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Targeting A Captive Audience: Marketing To Patients In The Waiting Room
UPDATE:  See this post for Phreesia's response to the controversey surrounding its service. 

An interesting article published late last week on the Hastings Center blog Bioethics Forum focuses on how pharmaceutical companies are marketing to patients in the waiting room.

The author of the article, Adriane Fugh-Berman, cites a number of firms that specialize in helping pharma companies reach this captive audience.  One major company in this space is Healthy Advice Networks, which has "installed at least 95,000 [television] screens in waiting rooms across the country."   On its Website the company promises that pharmaceutical company sponsors of its programming will see new drug prescriiptions increase by an average of 8 - 12 percent. 

For pharmaceutical companies, marketing  to patients in the waiting room makes a lot of sense.  They are guaranteed that they will have access to an interested and engaged audience. In addition, physicians may welcome the opportunity to provide their patients with important educational information about heart disease and other chronic and acute conditions.

In her article Berman says that marketing in the waiting room represents an "assault" on patients.  She also implies that it:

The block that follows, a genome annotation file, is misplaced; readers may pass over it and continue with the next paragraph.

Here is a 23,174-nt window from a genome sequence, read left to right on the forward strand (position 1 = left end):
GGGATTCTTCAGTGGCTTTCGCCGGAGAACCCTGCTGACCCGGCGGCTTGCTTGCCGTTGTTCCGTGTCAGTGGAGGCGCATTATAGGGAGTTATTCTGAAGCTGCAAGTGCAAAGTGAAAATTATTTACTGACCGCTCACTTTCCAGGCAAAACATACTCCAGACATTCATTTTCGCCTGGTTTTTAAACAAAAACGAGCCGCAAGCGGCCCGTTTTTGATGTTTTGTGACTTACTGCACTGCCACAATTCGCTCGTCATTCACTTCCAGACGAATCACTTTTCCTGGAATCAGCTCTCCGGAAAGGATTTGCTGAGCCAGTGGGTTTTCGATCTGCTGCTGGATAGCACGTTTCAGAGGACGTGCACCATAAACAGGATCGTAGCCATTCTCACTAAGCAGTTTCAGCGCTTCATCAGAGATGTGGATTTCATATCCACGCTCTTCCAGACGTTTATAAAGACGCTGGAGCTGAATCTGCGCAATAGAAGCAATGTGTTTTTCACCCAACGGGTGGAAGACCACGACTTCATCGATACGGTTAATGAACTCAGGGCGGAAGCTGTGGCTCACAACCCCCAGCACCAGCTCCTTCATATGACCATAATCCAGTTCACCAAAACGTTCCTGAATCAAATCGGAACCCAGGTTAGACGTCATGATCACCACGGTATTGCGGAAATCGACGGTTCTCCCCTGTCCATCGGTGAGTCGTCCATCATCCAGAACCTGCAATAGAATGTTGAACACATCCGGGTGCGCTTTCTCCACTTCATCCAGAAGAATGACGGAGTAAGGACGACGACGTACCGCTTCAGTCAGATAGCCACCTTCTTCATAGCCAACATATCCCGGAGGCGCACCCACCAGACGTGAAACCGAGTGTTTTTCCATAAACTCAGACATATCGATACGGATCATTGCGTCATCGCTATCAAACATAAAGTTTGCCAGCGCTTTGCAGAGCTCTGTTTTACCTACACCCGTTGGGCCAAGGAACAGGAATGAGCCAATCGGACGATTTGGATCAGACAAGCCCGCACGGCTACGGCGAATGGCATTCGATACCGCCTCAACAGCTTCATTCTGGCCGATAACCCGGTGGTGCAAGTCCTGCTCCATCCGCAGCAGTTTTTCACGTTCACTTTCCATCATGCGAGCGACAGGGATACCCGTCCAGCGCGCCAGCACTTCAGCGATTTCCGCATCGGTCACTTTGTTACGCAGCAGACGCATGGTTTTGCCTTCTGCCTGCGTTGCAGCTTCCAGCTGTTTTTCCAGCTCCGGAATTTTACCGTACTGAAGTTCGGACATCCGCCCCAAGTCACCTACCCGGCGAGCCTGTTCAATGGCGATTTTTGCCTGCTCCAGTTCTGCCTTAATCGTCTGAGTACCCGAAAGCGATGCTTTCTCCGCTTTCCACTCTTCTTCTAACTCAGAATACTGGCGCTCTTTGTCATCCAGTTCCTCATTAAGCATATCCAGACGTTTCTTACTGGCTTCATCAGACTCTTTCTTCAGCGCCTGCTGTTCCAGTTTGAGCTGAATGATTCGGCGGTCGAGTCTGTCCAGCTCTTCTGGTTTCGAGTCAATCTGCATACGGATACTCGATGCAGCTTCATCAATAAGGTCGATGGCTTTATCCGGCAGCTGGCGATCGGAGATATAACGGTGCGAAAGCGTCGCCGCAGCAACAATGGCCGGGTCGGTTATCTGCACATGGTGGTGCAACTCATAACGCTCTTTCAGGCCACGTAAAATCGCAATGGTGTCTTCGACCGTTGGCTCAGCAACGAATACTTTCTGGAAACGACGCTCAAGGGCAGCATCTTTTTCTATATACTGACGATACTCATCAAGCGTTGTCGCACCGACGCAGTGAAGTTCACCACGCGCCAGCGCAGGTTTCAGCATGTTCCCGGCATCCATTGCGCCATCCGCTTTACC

- May increase the odds that patients will request medications from doctors they don't need

- Helps pharmaceutical companies collect market research data from patients who are unaware they are providing (non-personalized) information to drug firms

From a personal perspective, having a pharmaceutical company market their products to me in the waiting room does not bother me that much.  I see lots of drug-related information when I visit the doctor anyway -- pens, posters, samples, brochures and magazine advertisements.  Viewing a commercial on a television screen -- especially if the sound is turned off -- is not a big deal.

Berman also says that drug firms are collecting market research data from patients via WebPads, which they use to provide physicians with information about why they are visiting the doctor's office.  I have never used a WebPad. However, I would be disturbed if I found out that I was providing data to a pharmaceutical company without my knowledge.  I assume that my medical information is used by the hospital, physician and managed care company -- not a drug firm.  If data from me was provided to a pharmaceutical company I'd want to know about it and have the right to opt out of the market research.

For me, waiting room marketing is fine, provided that I:

- Received balanced, accurate educational materials

- Get clear, in-depth information about the risk and benefits of advertised products

- Understand when and how I am participating in market research so that I know who is getting it, what it will be used for and how to opt out

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